Our Approach

We are a 6th generation experimental family forest business in the Oregon coast range working towards a better model of forestry.


Stay in touch with the ever changing world of the forests and the people working with them.  We invite you to browse, contribute, suggest, and subscribe.


In this section we share a range of resources and materials that may be of interest and value to our many partners: Hyla Woods Ecoassessment – The report is our first effort at summarizing as many aspects of the forests’ functions as possible. Monitoring Plan – Details of the Hyla Woods monitoring plan and an update […]


If you’re interested in connecting with Hyla Woods, there are a few good ways. Get in touch:  Peter Hayes- peter@hylawoods.com Ben Hayes – ben@springboardforestry.com   971-678-9466 Join our email list:  info coming soon. Find us on social media:  https://www.instagram.com/hyla_woods/?hl=en https://www.facebook.com/hylawoods/ Visit with some of our friends:  Build Local Alliance (www.buildlocalalliance.org) Northwest Certified Forestry (www. nnrg.org/nw-certified-forestry) […]


One piece of the puzzle of making the growing of ecologically complex forests economically viable is finding, or developing, quality markets for all of the logs removed from the forest – including seven species and varied diameters and grades. As neighboring forests and the mills they supply become increasingly simplified (focused on small diameter fir […]

Our History

Our History With Forests – Our family’s life and wellbeing have been intertwined with forests since 1848 when our ancestor, Orrin Ingram, went to work as a teenager in the forests and steam sawmills of the Adirondack Mountains.  As family involvement with forests and sawmills grew and moved west – through Ontario, Wisconsin, and the Northwest – each […]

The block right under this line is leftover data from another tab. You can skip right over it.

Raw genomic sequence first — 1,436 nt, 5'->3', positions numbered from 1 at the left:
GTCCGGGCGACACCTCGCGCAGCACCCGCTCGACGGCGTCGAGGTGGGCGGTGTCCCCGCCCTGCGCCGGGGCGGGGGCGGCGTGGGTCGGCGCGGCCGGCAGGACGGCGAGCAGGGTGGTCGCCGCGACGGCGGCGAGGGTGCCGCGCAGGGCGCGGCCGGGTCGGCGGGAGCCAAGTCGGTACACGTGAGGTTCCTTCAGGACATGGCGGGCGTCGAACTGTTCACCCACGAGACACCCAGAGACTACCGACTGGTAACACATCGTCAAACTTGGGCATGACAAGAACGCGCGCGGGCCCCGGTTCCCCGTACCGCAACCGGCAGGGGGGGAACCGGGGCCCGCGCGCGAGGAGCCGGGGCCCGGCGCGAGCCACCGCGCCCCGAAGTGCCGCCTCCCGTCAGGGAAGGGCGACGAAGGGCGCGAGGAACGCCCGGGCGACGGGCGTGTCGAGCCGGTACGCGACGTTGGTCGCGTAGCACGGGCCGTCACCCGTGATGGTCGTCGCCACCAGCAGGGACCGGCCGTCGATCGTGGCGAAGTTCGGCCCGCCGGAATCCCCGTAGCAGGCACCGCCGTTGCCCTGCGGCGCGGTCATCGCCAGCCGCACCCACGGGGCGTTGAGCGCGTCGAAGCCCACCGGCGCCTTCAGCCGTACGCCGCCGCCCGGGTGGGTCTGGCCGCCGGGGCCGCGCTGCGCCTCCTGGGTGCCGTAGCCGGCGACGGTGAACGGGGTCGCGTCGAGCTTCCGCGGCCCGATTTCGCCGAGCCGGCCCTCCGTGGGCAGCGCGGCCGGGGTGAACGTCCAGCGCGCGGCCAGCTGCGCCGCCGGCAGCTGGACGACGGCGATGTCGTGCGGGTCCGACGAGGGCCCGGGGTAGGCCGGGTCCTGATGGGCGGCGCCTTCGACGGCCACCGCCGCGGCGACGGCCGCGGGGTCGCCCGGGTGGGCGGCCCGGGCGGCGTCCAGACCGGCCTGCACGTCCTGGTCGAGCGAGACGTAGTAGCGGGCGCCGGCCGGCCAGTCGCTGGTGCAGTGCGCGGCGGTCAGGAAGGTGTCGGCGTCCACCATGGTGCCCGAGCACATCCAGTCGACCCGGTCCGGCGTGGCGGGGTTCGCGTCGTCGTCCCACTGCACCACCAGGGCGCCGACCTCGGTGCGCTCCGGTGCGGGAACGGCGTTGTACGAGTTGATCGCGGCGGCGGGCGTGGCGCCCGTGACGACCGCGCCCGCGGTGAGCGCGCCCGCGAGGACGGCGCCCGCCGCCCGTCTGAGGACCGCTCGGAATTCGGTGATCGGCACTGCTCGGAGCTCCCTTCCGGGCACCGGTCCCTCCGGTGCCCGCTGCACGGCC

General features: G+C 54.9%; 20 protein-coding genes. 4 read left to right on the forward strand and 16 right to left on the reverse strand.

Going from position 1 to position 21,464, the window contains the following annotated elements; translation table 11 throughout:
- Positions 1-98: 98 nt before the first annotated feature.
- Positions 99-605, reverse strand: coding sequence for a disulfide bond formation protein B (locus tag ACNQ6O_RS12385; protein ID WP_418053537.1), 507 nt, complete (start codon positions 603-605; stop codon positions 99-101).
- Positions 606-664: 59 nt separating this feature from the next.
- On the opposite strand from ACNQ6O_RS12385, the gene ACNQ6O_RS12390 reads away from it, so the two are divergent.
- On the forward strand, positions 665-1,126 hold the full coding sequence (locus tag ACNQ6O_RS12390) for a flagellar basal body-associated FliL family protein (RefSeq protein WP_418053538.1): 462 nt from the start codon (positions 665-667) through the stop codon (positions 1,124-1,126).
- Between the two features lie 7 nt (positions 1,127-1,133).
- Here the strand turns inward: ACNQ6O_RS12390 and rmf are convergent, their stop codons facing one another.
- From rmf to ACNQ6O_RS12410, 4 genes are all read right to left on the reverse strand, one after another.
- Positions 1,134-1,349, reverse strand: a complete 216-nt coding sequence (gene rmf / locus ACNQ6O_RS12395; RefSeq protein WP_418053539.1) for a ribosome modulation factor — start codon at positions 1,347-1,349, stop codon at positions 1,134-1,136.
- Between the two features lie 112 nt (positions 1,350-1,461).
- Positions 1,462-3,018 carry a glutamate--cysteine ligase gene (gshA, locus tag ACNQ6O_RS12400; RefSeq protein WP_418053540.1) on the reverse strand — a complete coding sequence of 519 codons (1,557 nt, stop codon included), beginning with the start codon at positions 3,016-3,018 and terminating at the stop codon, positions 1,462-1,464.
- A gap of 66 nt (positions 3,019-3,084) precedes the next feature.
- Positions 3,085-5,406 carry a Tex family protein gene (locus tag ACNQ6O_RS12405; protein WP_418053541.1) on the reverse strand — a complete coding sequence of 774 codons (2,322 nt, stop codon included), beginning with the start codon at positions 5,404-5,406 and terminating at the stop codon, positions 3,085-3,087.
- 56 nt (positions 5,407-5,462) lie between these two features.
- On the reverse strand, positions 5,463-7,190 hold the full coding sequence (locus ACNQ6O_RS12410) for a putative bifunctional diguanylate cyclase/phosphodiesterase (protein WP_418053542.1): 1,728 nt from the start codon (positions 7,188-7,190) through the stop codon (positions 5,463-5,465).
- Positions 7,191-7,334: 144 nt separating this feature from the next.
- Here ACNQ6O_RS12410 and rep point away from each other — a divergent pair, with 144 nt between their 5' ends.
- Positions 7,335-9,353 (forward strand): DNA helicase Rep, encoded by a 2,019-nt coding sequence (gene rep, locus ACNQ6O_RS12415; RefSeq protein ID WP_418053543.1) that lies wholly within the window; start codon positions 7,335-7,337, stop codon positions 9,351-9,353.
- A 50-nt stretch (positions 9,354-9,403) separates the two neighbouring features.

Hyla Woods is a family-owned business caring for three, working, experimental forests in the northern Oregon Coast Range. Using positive impact forestry methods, we aim to grow ecologically complex, economically viable, responsibly operated forests. Our wood is sold in both log form and as finished products, milled in the forest and dried in our solar dry […]

Updates From the Woods

Around We Go – Again

Posted in Blog

A big decision has recently made by the Hyla Woods team and our wonderful bird research partners. After cleaning up the mess created by the party held to celebrate 18 years of monitoring birds in a forests and completing a full 15 year cycle of monitoring, we faced the hard decision of “what now?”.  After […]

Onwards Through the Mystery

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It comes up often in our conversations –  “could climate change be playing a role in what we’re seeing here…..?” Whether it is dying trees, greater intensity of rain fall, abnormally long and hot dry spells, we wonder. The scientists within – and among – us point out that we can never fully know. On […]

Calling It Like It Is

Posted in Blog

It all seemed so simple, logical, and clean – until it wasn’t.  When it came to directing the course of our sawmilling and processing operation we would, of course, take charge.  The decisions would be made by us – which of the forest’s twelve tree species to mill, what products we’d make from the wood, […]

New Years Day – Salmon Style